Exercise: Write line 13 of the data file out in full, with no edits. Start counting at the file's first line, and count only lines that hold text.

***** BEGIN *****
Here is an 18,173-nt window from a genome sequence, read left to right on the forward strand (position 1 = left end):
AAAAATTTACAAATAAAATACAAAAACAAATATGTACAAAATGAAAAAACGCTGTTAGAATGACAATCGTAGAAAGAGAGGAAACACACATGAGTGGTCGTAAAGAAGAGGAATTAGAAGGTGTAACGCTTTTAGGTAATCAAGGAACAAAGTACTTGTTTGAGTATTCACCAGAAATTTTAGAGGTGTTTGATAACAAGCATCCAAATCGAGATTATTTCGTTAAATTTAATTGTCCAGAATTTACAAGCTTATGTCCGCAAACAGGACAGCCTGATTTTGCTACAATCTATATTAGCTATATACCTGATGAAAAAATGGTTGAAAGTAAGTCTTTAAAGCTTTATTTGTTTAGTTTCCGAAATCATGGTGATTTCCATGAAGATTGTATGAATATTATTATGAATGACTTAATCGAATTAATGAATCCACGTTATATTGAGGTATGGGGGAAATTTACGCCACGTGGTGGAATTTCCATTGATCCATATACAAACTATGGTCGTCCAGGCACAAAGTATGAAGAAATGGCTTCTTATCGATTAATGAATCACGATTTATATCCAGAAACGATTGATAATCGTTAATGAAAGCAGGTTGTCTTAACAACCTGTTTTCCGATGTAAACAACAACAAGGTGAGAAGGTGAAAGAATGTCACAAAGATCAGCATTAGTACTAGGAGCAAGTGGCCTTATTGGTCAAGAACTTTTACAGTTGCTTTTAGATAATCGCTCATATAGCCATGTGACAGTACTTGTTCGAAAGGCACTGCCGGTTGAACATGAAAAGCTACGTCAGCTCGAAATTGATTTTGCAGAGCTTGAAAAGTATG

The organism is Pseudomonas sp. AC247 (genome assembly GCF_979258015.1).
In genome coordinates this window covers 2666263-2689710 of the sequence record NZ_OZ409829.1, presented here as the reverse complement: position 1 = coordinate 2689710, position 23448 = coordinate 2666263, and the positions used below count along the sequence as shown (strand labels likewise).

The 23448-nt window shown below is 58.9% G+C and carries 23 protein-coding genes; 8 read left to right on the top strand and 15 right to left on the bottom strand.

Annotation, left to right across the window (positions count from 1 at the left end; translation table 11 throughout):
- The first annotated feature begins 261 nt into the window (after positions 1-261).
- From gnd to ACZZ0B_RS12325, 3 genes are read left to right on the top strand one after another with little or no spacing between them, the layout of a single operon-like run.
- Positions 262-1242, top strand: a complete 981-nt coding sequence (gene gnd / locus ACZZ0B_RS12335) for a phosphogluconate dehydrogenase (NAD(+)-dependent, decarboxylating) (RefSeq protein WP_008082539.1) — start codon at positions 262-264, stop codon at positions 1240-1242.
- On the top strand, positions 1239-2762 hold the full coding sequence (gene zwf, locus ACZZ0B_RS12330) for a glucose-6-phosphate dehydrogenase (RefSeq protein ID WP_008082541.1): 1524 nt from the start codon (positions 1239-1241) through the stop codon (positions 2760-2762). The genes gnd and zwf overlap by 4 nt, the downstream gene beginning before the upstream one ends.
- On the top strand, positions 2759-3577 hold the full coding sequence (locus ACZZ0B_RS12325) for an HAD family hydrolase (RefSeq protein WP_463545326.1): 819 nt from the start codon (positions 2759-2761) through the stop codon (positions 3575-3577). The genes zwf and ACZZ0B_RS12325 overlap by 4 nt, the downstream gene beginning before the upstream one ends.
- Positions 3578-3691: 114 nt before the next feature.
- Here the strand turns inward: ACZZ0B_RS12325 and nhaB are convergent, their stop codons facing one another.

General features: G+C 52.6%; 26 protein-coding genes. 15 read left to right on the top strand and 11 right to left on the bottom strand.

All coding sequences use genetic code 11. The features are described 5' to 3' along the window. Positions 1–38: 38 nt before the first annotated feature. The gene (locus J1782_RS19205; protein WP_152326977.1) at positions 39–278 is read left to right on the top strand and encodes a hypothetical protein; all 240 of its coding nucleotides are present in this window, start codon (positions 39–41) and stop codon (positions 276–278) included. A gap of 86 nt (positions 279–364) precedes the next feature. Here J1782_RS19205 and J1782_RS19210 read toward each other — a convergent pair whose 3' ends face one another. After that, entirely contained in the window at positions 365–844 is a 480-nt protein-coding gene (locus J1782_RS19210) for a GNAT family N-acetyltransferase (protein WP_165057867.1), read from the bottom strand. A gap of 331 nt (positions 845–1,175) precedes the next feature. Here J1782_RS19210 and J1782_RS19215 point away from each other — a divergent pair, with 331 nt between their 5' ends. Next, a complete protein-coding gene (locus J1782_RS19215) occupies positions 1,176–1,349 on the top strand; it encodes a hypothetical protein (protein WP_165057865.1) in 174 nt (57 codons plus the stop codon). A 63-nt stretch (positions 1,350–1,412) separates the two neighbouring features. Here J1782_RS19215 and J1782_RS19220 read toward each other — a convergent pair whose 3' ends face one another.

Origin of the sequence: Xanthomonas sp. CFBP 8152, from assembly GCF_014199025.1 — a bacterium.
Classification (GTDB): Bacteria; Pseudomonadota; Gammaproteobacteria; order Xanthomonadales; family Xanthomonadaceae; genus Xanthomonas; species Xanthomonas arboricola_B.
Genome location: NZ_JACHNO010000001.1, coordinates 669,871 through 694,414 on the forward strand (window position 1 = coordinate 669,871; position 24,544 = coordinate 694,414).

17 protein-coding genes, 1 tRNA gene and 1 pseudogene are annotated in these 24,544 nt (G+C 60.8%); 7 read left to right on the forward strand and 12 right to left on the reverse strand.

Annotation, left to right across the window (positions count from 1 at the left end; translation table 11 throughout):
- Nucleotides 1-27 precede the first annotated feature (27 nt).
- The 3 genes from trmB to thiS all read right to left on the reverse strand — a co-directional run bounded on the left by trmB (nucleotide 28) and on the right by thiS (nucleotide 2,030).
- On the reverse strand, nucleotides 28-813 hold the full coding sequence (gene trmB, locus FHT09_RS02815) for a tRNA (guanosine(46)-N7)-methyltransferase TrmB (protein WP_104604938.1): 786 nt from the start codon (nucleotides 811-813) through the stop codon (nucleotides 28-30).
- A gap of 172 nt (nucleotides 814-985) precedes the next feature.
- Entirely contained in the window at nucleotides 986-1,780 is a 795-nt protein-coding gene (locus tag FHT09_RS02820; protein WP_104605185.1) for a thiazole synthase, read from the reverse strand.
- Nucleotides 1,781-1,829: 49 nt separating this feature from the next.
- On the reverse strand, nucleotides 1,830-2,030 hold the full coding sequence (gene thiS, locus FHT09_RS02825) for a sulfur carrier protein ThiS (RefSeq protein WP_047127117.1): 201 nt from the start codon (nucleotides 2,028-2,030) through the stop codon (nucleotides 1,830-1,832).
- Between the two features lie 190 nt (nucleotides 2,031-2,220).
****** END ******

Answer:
- Here the strand turns inward: ACZZ0B_RS12325 and nhaB are convergent, their stop codons facing one another.